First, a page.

In 1951, a brash, young college graduate sent shock waves through the American establishment. Bill Buckley (Yale ’50) published his instant bestseller, God and Man at Yale. In what was to become Buckley’s well-known style, he laid bare the “extraordinarily irresponsible educational attitude” of his alma mater, Yale University.
In retrospect, it is clear this book launched a movement: modern American conservatism. Now, some 70 years later, this thin volume is still well worth reading and seems more pertinent than ever.
Buckley issued a full-throated cry for revolt against the establishment in defending what he defined as Christian individualism: “I believe that the duel between Christianity and atheism is the most important in the world. I further believe that the struggle between individualism and collectivism is the same struggle reproduced at another level.” After meticulously exposing how Yale’s curriculum had become riddled with a philosophy wholly antithetical to its cultural heritage, Buckley proceeded to overthrow the conventional notion of academic freedom. He insisted that parents and alumni had every right to demand that the university reinforce their basic values. He urged them, as the primary sources of Yale’s revenues, to make their voices heard.
While we’re in a bigger fight than Buckley even imagined, he would be pleased with the emerging response.
The response from Yale and the wider establishment was vitriolic. Buckley was pilloried in a series of Yale-sponsored articles as “a twisted and ignorant young man” and a racist. The prominent social critic Dwight Macdonald, a Yale alumnus, mused that his alma mater had “reacted with all the grace and agility of an elephant cornered by a mouse.”
With incredible prescience, Buckley identified, defined, and warned against the pernicious concepts of collectivism, atheism, and relativism that were undermining American education. His was a clarion call to action. If this course was not corrected, he predicted the demise of American culture. It was Buckley’s antidote, however, that most aroused the establishment: “My final point is that alumni and friends cannot support an institution that encourages values they consider inimical to the public welfare if they wish to be honest in their convictions and faithful to the democratic tradition.”
Well over a generation later, the educational establishment has consistently moved to the left, yet alumni and friends have contributed unprecedented amounts of money to underwrite the destruction of their own cultural values. This is a baffling contradiction, but there are signs that finally alumni are pushing back.
A prime example of the belated discovery of Buckley’s antidote can be found at Washington and Lee University. Founded in 1749, W&L has a history inextricably intertwined with American history. Founded by hardy Scotch-Irish settlers in the Shenandoah Valley of Virginia as Augusta Academy, later renamed Liberty Hall Academy, it became Washington College as a result of a large bequest from George Washington, and, after the Civil War, Robert E. Lee served as president until his death. A long list of distinguished graduates have contributed to all aspects of American life.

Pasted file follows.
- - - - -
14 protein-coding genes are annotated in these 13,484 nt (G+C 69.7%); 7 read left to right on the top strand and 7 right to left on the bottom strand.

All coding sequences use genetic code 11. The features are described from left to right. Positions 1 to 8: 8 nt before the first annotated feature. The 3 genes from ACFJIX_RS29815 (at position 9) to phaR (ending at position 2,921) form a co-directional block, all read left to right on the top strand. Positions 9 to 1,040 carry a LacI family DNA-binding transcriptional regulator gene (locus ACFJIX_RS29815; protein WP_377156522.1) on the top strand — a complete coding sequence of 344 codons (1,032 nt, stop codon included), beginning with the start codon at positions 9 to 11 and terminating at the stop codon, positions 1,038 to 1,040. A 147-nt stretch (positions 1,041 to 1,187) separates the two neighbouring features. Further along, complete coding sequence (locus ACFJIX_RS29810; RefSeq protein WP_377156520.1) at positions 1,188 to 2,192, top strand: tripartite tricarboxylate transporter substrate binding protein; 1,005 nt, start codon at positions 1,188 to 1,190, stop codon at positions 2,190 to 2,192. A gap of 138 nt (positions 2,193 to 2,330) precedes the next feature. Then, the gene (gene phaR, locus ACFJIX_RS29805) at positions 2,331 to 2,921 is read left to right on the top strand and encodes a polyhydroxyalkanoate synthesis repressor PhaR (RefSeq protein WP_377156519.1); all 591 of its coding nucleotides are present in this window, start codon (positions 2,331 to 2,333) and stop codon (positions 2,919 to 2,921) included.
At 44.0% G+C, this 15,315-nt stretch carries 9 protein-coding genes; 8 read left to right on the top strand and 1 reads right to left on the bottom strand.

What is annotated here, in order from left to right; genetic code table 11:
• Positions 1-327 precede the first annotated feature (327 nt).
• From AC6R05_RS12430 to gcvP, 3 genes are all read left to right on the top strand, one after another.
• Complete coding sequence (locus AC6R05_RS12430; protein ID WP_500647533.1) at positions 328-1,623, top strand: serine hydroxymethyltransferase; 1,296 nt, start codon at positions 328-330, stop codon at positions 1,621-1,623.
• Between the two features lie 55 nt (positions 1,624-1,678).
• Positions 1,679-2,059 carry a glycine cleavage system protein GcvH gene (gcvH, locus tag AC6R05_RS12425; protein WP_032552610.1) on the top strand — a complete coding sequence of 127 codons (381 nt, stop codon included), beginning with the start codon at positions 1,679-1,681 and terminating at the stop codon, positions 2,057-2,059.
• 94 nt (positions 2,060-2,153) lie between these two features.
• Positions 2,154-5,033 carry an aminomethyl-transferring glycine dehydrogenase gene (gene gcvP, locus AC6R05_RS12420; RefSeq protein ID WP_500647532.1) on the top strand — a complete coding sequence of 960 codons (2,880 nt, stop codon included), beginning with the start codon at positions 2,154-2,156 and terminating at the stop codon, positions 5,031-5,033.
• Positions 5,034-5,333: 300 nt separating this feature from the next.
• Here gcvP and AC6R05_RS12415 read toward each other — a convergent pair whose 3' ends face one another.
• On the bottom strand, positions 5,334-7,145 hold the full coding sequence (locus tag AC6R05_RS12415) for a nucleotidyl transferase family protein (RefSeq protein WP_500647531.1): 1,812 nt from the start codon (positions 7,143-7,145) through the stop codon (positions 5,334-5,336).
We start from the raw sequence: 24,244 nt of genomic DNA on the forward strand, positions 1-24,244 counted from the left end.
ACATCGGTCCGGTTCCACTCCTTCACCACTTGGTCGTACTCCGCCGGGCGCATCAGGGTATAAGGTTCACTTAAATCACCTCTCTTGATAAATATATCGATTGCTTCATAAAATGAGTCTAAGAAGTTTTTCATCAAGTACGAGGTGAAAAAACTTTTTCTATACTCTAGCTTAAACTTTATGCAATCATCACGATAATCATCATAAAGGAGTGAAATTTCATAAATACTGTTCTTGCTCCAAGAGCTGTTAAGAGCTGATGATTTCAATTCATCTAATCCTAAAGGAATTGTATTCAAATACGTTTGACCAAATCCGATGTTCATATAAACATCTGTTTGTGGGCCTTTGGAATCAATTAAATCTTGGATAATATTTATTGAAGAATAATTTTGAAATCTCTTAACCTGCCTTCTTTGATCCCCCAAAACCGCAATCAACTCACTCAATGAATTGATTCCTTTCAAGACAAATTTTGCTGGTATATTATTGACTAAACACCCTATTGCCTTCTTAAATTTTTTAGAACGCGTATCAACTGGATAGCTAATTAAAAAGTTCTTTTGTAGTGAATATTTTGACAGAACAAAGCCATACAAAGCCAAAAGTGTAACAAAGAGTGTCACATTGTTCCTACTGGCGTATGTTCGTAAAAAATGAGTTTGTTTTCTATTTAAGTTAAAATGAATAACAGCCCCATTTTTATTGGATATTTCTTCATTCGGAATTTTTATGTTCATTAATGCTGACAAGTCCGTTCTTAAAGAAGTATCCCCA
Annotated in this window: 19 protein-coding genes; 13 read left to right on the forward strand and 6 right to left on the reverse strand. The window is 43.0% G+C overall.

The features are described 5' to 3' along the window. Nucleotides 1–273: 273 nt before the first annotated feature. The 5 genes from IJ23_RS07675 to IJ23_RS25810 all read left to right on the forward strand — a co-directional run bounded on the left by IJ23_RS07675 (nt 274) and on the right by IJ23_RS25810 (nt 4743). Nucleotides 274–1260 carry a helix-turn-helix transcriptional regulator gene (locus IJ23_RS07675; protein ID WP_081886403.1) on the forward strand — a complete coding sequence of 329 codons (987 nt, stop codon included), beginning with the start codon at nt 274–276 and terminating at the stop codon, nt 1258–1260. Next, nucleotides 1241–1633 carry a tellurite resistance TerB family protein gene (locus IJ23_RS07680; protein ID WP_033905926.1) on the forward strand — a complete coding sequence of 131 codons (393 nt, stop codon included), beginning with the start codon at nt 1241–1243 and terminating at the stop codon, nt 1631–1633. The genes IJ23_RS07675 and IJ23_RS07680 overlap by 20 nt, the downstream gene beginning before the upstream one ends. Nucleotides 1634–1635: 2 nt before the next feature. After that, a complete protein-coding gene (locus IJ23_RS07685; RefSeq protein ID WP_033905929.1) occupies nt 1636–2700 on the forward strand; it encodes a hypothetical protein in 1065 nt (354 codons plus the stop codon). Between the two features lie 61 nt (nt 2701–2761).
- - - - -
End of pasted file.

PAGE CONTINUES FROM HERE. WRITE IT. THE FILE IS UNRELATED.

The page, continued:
In the wake of the Charlottesville riots in 2017, W&L found itself in the center of public debate. Fostered by a new president recently imported from Williams College and an activist-led faculty, demands to rewrite the university’s history were made to the Board of Trustees. This expanding list of demands includes changing the university’s name, renaming Lee Chapel and other historic buildings, abolishing Founders’ Day, removing portraits of generals Washington and Lee, eliminating the founders’ pictures from all university diplomas, and producing a politically correct account of university history. The Board’s response to date has been quite timid, satisfying neither side. As the battle for the future of the university has raged on, a most encouraging, grassroots — and “Buckley-esque” — response has emerged from alumni and friends.
An organization known as The Generals Redoubt (TGR) was formed in 2018. This group of alumni, parents, and friends has actively challenged the revisionists and is responding as Buckley had long ago hoped they would. TGR’s campaign was instrumental in the W&L Board’s recent rejection of faculty demands to change the university’s name. TGR has attracted over 9,700 followers. While alumni giving to W&L is down, TGR has raised over $1,000,000. Encouragingly, alumni groups at Davidson College, University of Virginia, VMI, Yale, University of Texas, and other colleges are now emulating this model.
On July 5, 2021, TGR announced a “vote of no confidence” in the current president and administration of W&L. TGR President Tom Rideout condemned the administration’s attempt to destroy “the history, culture and values of one of the finest small liberal arts colleges in the United States.” He added, “The alumni and benefactors are responding in the only way they know how — they are voting with their protests and their wallets.”
While we’re in a bigger fight than Buckley even imagined, he would be pleased with the emerging response. If American education is to be saved, it will be as a result of the major course correction advocated by The Generals Redoubt and its emulators, who represent the values of alumni and parents.
Thank you, Bill Buckley, for pointing the way.
Garland S. Tucker III, retired Founder/CEO, Triangle Capital Corporation, and author of The High Tide of American Conservatism: The 1924 Election and Conservative Heroes: Fourteen Leaders Who Shaped America, Jefferson to Reagan. He is a graduate of Washington and Lee University, B.S. 1969.
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